Cooperatives allow employees to reinvest profit where they see the greatest benefit. HCWs may decide to increase wages or provide benefits (e.g., insurance, paid time off, pension plans, training, child care, transportation subsidies) with surplus cooperative funds. Not only do these reinvestments directly benefit HCWs, but research indicates that democratic participation in the decision-making process improves worker satisfaction and loyalty.[43] Evidence from cooperative case studies shows that increased trust and social capital lead to improved retention rates and that cooperatives lose fewer resources recruiting and training new hires.[41–43] Cooperatives offer employees coordinated and consistent scheduling, and employee-owners can decide how to balance the number of employees with full- or part-time schedules.[43]

Employee collaboration in a cooperative business model provides opportunities for relationship building and participation in decision making, ultimately reducing worker isolation and providing better work support.[40] Workers have reported that trust between themselves and their clients increases the ability of HCWs to adjust their work space, including implementing safety features. Increased trust and autonomy decrease HCWs’ exposure to work-related hazards.[39,40] While reported results of cooperatives are encouraging, additional research is needed to determine the impact of cooperative models on recruitment and retention on a national scale.

Conduct more research on home care workers: HCWs are an understudied group. Expanding research to include their voices and understand their role in the evolution of home care is critical in developing effective programs and policies.[44] Research in the following areas is recommended.

  • Private pay workforce: Relative to the home care workforce paid through public funds, the private pay workforce is underresearched. A better understanding of these workers may facilitate the creation of better support systems, lead to improved home care services for clients, and protect caregiving arrangements that are practical and cost effective for those needing care.[45]
  • Cost-effectiveness analysis: Substantial gaps in knowledge regarding long-term care costs, quality, and outcomes need to be addressed.[46] Future cost-effectiveness studies could focus on home care in relationship to public health surveillance programs, hospitalizations, Medicare/Medicaid expenditures, and the financial effects of paid and unpaid home care provision on family caregivers.[46]
  • Unique barriers to union formation: Beyond the traditional barriers, research should address the gap in our understanding of why unions struggle to organize home care workers. Research should consider factors such as worker non-co-location, institutional hierarchies, socioeconomic conditions, and other potential barriers.
  • Training effectiveness: Effective training improves client care outcomes and job satisfaction among HCWs,[47] but the quality of training has not been extensively researched.[14] Research on which training mechanisms are most effective would help recruit and retain workers and improve patient safety.[48,49]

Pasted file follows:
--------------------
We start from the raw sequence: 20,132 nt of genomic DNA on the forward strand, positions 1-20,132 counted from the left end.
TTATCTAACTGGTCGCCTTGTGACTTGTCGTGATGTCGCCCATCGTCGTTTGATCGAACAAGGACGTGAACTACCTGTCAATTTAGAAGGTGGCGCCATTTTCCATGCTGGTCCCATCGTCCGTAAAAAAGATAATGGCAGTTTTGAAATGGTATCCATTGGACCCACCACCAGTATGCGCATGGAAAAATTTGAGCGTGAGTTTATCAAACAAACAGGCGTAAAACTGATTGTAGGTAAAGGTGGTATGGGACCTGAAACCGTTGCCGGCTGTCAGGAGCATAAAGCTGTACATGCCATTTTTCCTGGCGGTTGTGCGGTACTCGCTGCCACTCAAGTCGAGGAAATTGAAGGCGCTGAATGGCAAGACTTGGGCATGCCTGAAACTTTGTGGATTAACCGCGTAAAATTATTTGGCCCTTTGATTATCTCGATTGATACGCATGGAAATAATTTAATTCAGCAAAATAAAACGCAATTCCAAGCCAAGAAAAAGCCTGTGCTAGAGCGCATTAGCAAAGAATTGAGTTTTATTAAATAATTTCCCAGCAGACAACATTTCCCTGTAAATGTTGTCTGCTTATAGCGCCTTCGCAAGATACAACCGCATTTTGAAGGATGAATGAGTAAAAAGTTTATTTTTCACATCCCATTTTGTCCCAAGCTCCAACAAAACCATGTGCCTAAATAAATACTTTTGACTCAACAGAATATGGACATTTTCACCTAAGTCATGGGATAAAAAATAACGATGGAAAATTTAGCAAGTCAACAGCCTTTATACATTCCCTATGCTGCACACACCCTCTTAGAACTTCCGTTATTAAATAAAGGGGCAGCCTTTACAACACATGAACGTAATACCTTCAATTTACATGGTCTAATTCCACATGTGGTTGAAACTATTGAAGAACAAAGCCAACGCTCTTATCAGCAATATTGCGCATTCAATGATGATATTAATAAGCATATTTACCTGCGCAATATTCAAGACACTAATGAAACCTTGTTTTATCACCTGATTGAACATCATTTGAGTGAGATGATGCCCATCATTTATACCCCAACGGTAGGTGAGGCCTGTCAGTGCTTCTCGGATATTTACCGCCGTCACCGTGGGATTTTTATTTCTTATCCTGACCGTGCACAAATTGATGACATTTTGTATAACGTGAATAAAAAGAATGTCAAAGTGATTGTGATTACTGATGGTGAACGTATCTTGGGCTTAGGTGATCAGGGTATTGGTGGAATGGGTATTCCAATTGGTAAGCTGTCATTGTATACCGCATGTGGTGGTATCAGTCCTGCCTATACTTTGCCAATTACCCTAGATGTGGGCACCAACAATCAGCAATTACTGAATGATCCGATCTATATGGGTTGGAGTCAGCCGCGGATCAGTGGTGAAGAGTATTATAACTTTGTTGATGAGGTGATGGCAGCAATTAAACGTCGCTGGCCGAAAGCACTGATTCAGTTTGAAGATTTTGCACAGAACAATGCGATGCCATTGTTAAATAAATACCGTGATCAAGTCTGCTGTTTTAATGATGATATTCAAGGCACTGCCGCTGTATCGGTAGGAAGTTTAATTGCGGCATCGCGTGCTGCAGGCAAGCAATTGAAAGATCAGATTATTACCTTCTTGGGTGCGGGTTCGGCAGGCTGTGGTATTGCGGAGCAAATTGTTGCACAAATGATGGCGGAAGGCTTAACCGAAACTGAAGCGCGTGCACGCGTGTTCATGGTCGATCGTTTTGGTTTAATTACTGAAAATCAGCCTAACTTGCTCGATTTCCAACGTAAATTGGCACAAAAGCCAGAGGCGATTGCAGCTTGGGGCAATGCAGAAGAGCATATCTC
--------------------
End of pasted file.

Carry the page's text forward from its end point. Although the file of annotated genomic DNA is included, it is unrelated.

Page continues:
• Worker-owned home care operatives: Demonstration projects will determine best practices and evaluation methods and provide a comprehensive set of health outcomes.

Opposing Arguments/Evidence
Executive directors and fiscal managers in home care agencies must work within cost constraints to ensure agency profitability through mergers and other structural transitions. They often believe they are forced to prioritize recruitment and retention over other potential improvements, especially given that Medicare/Medicaid reimbursement rates are set by federal policy.[10] Additional training seems cost prohibitive and inconvenient due to staffing shortages; however, adequate training upgrades the workforce and is linked to overall workforce professionalization, leading to improved recruitment/retention and reductions in injury and illness rates.[1–3,8,10,30,46–48]

Union opponents argue that unions are irrelevant because pay is set by Medicare/Medicaid reimbursement rates, negating any impact unions might have on increasing pay rates. However, evidence demonstrates that meaningful pay rate disparities exist between union and non-union agencies.[44] In addition, non-union agencies offer affordable health insurance and pension benefits less frequently.[44] Unions often stimulate the call for higher wages and/or costly benefits, but the management team asserts it cannot afford them.[50] Opponents of unions may also argue that they lack relevance or traction in home care settings due to variations in organizational models or worker isolation in individual workplaces. Researchers have found unions to be protective not only across the workforce but specifically for home care workers.[14,29–31,50] Critics of home care cooperatives note that the significant start-up investment required to succeed is a barrier to implementation. Cooperatives are also vulnerable to the larger home care market. However, Cooperative Home Care Associates achieved a profit after 2 years of initial investment and reports average annual profits of 1% to 2%.[41]

Alternative Strategies